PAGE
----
Well, it’s in the North sure enough but it’s not as bright as one might think with such an important name to all of us living the northern hemisphere. However, we can use several other stars as pointers to easily find Polaris. If we can find one of the two constellations Ursa Major or Cassiopeia, we can get to Polaris easily.

Below are some links that will help you find your way to the North Star.

links:

Wikipedia - The Big Dipper as Guidepost

FVAC - Finding your way in the sky

See how you go finding North and also finding Polaris, the North Star.

Gauging the sky with the Great Dippers

February 7th, 2019

This time of year is a great time to reconnect with The Big Dipper in Ursa Major and it’s cousin the Little Dipper, in Ursa Minor. Even though Daylight Savings Time is going push dusk well into the evening, you will still be able to follow these great asterisms into early night as they climb over the trees.

As twilight progresses after sunset, the individual stars of the celestial bears gradually come into view. The brighter stars appear first of course, but the main stars in the Big Dipper are within a fairly small range of magnitude - about 1.8 down to about 2.4. In order of magnitude, you have Dubhe, Alioth, Alkaid, Mizor, Merak, Phecda. Megrez, where the handle connects to the bowl is 3.3 magnitude, but still bright enough to catch in suburban skies.

If you can see all of the Big Dipper, then you should be able to easily see Polaris at the end of the Little Dipper. It’s the brightest star in the constellation. You will also be able to see the end of the bowl of the dipper and the next brightest stars Kochab and Pherkad. The remaining stars are dimmer than 4.3 magnitude so they are much dimmer than most suburban nights will allow. But you never know your luck!

If you create a chart with these two constellations and write in the magnitudes, you will have a very useful reference to use to gauge the sky. Wikipedia has good information on all the constellations and the Celestial Bears are no exception. Follow the links below to get a lists of these stars with their magnitudes and charts that you can print to make a field reference - Big Dipper & Little Dipper. As with all the Wikipedia constellations pages, there’s also a lot of detail on the mythology and star lore of the heavens.

Lunar Eclipse - January 20-21!!!

January 6th, 2019

This year starts off nicely with a lunar eclipse on January 20. This is a Sunday night during the MLK 3 day weekend and it will be visible to all of North America. The first stage with the penumbra visible is starting Jan 20 at 10:10PM (22:11) EST and last visible at 2:15AM (02:15) EST Jan 21.

There are two great articles from Sky & Telescope and Astronomy with details on the event. Sky & Telescope has all of the solar and lunar eclipses for 2019. There’s lots of explanatory stuff before the details for the January eclipse, about half way down the page. Astronomy breaks down the event and places it among all the major objects in the southern sky during the entire evening. So the sky map in the article is worth a study before hand.

Of course all of that is grand stuff and far easier to predict than the weather but hopefully we’ll be “in the clear” for the duration of the eclipse. Keep an eye on the weather starting late the preceding week (and keep your fingers crossed!). Assuming that sky conditions open up, make sure you have read the articles above to get the timing charts and some tips for preparation. You don’t need a telescope or even binoculars to enjoy this event. A pair of eye balls, a thermos of hot tee and some warm layers should be sufficient. Remember that you will get a chill quickly just standing around in the winter night. Things progress slowly during a lunar eclipse so you can even run inside if you get cold and then reemerge later not having missed much.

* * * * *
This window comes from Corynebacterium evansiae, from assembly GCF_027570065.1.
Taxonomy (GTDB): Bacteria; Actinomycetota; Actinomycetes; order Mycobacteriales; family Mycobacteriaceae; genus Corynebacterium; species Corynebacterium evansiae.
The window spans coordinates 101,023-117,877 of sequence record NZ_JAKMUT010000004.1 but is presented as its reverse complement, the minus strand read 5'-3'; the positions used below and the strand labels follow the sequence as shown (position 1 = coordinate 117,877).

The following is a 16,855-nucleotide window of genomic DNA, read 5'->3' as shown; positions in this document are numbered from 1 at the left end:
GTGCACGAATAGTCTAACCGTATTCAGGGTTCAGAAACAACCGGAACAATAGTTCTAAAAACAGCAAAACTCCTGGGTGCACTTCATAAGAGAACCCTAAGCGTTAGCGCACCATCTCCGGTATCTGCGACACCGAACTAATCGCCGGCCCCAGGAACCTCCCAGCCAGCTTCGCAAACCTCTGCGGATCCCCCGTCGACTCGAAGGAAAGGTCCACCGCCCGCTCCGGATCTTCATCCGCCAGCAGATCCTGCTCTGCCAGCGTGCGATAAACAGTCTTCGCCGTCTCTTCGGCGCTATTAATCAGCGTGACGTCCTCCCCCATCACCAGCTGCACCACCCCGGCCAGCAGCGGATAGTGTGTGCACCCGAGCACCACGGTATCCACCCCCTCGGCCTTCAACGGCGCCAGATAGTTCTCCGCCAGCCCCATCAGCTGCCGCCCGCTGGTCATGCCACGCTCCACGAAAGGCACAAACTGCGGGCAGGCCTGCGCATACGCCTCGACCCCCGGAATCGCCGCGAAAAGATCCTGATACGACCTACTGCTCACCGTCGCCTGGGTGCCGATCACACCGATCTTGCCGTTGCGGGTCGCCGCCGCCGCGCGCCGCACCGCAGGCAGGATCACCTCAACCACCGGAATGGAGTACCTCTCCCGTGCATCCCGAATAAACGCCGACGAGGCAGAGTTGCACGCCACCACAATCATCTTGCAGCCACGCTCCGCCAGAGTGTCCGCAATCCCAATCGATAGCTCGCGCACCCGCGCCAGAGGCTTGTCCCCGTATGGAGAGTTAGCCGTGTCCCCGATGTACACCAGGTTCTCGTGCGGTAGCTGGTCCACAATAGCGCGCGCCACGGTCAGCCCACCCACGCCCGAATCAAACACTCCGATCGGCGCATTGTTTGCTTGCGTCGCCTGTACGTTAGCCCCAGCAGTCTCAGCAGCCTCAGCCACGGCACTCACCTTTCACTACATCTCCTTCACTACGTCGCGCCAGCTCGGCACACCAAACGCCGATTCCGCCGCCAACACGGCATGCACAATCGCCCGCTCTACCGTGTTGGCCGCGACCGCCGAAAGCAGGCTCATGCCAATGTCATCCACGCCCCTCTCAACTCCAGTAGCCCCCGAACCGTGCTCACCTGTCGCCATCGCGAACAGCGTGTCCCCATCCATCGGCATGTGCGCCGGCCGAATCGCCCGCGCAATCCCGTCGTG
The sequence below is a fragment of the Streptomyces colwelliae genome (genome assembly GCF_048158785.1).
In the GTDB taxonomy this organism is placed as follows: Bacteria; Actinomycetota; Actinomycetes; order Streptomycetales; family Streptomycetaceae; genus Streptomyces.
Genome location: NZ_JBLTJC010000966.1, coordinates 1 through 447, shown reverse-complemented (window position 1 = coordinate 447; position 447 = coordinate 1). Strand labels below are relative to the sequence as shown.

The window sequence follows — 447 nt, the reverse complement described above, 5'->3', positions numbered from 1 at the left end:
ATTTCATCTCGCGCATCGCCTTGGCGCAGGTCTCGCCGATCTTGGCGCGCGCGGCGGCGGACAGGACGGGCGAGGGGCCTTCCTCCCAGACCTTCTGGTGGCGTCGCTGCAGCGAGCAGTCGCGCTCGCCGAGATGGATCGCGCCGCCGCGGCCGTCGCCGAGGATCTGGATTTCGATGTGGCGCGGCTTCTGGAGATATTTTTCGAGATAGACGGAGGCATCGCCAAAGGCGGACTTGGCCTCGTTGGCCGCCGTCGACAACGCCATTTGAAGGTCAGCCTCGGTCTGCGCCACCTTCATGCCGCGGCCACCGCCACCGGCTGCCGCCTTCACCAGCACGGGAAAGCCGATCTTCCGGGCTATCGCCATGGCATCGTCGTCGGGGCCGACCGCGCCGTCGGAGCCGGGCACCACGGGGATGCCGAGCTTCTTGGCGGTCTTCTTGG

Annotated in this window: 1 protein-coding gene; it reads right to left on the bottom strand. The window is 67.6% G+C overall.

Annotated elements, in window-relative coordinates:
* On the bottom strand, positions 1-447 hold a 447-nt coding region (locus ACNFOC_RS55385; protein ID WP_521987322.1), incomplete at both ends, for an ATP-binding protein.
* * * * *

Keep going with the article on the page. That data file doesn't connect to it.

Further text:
Enjoy the time under the sky. Remember that howling is perfectly allowed, too! Good luck with the weather.

Back for another year!

January 2nd, 2019

Welcome all to a new year and a new perspective. I feel inspired to move forward and to share my passion for astronomy with the outside world again for another year. There is much to revel in this coming year including the lunar eclipse on January 20! Check my next post for details. I hope to get some of my astro projects up and running, especially with my research on ethnoastronomy and archeoastronomy.

I also plan (again) to take this astronomy blog site to the next level in the coming months. I’ll be focused on completing the series on naked eye lunar observing and moon tools. I am also gathering some external online content on Solar Dynamics and Space Weather as a bonus, ya know, in my spare time. Stick around and watch this space for more stuff soon.

In any case, here is wishing you Clear Skies!

Astronomy in the Suburbs - Spring 2019 Class

November 10th, 2018

I am pleased to announce that I will be teaching the astronomy class again at Emory Continuing Education this coming March. This is a four week, two hour each Wednesday evening session under the title “Astronomy in the Suburbs - An Introduction to Stargazing”.

If you are interested in attending or know someone that may want to take such a class, visit Emory Continuing Education, and just do a search on “astronomy”. There is a charge for this class from Emory and I cannot provide any discounts. But I think it still good value as these classes go and you’ll be well prepared by the end!

If you wish to write me directly with questions about the class, send me an email.

SVC Tip #5 - New Features

September 4th, 2018

Here’s another update in the series on using Sky View Cafe (SVC) and some details on the recent upgrade of this tool. Kerry Shetline has released the latest upgrade as of July 2017 with a slightly different look but it replaces the legacy Java version. There have been some refinements but it’s still the very familiar tool compared to the old one. The currnet version as of this writing is 1.4.14.

Java is not used any longer (yay!) so this means you won’t have those annoying instances of the tool just dying because a new security fix is needed.

There is an extensive help page but use the link within the “More …” button. Most things are fairly intuitive but there are likely things you don’t catch without a lot of trial and error.

Have a great time with SVC and check out the other tips here SVC Tip #1 & SVC Tip #2 & SVC Tip #3 & SVC Tip #4